Colorado River Municipal Water District Fears Dry Summer For 201 - KWES NewsWest 9 / Midland, Odessa, Big Spring, TX: newswest9.com |

Colorado River Municipal Water District Fears Dry Summer For 2013

By Sylvia Gonzalez
NewsWest 9

BIG SPRING - The official start of Spring was on Wednesday, before you know it, we will be dealing with high temperatures. Some have even predicted that this Summer could be as severe as the one in 2011.

NewsWest 9 talked to John Grant, the General Manager with Colorado River Municipal Water District. He says although we have seen some rain in recent months, it's still not enough to get us out of the drought.

"We are continuing to monitor. We are in better shape today then what we were a year ago but we are by no means out of the drought," Grant said.  

Although parts of West Texas did see some rainfall in the fall and even some snow, it was not enough to make a dent in our local lakes. Currently, Lake Thomas is less than one percent full while Lake Ivy sits at 20 percent.

According to Grant it's not all bad news.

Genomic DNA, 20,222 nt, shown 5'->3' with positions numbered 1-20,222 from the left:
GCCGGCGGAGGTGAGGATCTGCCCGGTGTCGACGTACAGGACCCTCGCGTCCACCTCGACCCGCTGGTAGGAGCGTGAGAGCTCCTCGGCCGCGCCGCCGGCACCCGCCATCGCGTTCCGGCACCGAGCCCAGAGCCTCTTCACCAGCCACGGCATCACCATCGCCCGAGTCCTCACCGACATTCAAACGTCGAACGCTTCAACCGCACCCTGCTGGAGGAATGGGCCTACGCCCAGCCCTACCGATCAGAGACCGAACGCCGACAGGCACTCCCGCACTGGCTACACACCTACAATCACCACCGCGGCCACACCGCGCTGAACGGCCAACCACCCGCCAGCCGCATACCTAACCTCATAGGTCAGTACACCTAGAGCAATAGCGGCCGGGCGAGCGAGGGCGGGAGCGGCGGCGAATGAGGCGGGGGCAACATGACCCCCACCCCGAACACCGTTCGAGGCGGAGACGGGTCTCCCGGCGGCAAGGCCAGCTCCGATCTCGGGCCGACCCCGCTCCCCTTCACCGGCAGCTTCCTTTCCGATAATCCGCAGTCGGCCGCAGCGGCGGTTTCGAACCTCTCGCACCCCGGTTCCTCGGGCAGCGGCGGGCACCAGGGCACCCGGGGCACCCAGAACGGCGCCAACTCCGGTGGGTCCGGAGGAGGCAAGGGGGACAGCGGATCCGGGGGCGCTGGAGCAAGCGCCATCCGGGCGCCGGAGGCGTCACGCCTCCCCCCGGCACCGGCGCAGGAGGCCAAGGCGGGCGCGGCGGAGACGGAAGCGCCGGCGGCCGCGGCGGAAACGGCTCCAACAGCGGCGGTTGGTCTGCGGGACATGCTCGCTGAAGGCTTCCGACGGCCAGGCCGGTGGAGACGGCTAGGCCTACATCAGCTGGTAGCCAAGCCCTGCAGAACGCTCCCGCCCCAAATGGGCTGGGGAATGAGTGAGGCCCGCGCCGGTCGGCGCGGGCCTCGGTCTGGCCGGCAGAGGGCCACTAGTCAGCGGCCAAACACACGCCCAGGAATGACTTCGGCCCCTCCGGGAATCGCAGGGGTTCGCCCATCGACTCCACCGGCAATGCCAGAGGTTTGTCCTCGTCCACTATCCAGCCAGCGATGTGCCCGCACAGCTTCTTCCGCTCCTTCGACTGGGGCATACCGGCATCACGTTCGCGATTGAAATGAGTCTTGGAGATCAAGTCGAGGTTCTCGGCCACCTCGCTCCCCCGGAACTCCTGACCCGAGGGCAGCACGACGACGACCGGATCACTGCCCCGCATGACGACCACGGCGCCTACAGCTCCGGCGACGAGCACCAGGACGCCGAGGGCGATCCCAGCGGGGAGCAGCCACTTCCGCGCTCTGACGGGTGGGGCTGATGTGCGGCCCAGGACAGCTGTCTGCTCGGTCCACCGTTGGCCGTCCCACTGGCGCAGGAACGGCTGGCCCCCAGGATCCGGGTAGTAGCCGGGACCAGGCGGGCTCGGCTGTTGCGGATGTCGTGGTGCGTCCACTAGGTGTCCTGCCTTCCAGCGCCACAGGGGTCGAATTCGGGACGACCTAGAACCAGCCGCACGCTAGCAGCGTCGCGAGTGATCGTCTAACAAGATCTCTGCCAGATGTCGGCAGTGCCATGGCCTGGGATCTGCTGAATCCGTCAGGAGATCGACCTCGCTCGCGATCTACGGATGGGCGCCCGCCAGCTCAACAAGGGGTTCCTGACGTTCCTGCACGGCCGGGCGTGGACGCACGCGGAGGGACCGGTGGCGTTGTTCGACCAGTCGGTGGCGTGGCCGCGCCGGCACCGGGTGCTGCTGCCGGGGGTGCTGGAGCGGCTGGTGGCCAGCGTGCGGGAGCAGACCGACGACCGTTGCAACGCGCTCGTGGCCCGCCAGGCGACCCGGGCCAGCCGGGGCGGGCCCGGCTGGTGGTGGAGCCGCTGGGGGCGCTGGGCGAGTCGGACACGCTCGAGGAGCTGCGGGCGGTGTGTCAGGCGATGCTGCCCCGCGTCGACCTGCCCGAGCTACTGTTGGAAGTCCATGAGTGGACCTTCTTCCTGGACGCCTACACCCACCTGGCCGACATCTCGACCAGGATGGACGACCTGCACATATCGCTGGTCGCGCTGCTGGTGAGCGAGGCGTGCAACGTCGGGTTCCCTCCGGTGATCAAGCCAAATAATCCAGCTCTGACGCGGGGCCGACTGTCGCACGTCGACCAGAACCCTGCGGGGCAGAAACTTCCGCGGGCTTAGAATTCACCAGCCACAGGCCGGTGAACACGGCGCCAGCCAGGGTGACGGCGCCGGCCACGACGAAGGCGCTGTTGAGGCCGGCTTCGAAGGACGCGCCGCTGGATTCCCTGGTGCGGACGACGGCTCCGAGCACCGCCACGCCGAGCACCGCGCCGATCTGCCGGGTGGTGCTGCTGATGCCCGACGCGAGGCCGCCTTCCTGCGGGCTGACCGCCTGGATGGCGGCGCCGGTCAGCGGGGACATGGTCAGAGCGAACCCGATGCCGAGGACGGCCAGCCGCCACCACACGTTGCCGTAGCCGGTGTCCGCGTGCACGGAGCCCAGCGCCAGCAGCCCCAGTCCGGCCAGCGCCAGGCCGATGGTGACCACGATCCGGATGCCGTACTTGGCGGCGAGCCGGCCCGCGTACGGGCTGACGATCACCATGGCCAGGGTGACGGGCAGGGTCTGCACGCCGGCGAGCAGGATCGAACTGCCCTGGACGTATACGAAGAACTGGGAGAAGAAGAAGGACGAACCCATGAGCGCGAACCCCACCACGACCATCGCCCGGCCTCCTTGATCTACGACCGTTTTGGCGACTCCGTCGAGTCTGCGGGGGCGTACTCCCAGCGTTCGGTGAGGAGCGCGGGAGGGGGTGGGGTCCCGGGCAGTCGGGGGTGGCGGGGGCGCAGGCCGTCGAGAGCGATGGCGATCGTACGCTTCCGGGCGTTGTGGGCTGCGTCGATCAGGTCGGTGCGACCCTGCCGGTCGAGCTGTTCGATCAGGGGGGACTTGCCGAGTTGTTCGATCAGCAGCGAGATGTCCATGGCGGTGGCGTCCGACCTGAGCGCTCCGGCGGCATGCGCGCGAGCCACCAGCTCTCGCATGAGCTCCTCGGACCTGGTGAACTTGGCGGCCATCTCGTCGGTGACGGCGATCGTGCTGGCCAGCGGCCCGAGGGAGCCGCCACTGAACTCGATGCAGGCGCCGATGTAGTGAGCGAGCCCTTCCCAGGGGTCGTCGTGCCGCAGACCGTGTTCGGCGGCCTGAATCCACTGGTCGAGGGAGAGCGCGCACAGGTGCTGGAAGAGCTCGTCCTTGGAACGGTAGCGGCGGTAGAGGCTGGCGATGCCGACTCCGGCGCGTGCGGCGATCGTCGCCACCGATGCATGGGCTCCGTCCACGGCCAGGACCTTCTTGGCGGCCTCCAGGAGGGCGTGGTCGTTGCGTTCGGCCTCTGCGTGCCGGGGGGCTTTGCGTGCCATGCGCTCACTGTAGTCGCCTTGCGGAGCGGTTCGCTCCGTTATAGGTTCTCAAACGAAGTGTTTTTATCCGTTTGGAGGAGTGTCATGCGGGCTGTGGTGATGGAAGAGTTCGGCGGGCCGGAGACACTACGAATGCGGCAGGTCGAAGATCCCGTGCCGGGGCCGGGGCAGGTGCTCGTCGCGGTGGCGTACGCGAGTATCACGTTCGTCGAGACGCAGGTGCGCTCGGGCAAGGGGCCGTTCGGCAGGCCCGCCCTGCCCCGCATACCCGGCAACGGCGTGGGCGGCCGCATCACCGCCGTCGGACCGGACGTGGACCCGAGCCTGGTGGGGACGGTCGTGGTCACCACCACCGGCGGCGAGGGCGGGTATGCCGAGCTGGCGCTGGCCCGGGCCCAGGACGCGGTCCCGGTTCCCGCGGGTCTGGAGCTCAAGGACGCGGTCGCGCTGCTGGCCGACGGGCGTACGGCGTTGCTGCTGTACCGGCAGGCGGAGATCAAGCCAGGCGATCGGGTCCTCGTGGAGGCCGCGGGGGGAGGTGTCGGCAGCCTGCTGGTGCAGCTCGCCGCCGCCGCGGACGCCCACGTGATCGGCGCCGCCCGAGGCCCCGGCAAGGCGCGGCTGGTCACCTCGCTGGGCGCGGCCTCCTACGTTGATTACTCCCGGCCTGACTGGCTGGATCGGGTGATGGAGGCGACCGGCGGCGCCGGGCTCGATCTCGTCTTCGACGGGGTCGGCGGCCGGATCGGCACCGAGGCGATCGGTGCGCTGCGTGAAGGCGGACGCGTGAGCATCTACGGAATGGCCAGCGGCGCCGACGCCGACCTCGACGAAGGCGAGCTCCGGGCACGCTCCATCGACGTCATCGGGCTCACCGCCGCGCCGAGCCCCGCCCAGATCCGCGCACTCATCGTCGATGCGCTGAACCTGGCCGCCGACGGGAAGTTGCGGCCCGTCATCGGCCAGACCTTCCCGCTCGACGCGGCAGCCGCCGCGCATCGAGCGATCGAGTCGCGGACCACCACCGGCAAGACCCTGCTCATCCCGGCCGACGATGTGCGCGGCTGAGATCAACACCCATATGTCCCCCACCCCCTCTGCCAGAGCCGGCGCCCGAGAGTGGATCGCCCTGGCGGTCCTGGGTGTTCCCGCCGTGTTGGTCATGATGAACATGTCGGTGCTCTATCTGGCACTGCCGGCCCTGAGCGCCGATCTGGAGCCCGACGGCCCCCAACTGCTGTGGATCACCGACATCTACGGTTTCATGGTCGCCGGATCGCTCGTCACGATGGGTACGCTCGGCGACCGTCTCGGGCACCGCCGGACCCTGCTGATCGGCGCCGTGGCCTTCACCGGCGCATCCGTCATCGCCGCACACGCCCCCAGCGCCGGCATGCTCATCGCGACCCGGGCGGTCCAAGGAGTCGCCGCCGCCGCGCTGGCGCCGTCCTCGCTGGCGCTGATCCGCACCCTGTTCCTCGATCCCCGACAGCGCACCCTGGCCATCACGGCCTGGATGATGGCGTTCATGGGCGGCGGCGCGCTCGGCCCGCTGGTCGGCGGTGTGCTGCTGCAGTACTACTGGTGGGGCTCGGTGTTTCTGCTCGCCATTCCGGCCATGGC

"At Spence, we were fortunate we caught some rain runoff last fall. We are little over five percent full. We are going to start using Spence as part of our water supply here in the next few weeks that will probably help last through the summer."

Grants says based on some predictions he has heard, the Summer of 2013 could be similar to the drought in 2011.

"You look at the weather projections for the next six months, they're predicting above average temperatures and below normal precipitation. That kinda scares me. In 2011, it was hot, it was dry, it was windy and it didn't rain," Grant said.

Grant says even though the Colorado River Municipal Water District has no water restrictions, many cities still do and residents should abide by those restrictions. He also mentioned that even homeowners who have water wells should be careful about their water usage.

"From groundwater, if you pump it out, it's essentially mining that water out of the ground and to replace it, it could take several hundred thousand years in areas where there is limited groundwater. Once you take that water out of the ground, it's going to take a long time to replace it," Grant said.

Grant says its everyone's responsibility to be careful with water usage whether there are under any water restrictions or not.

Powered by Frankly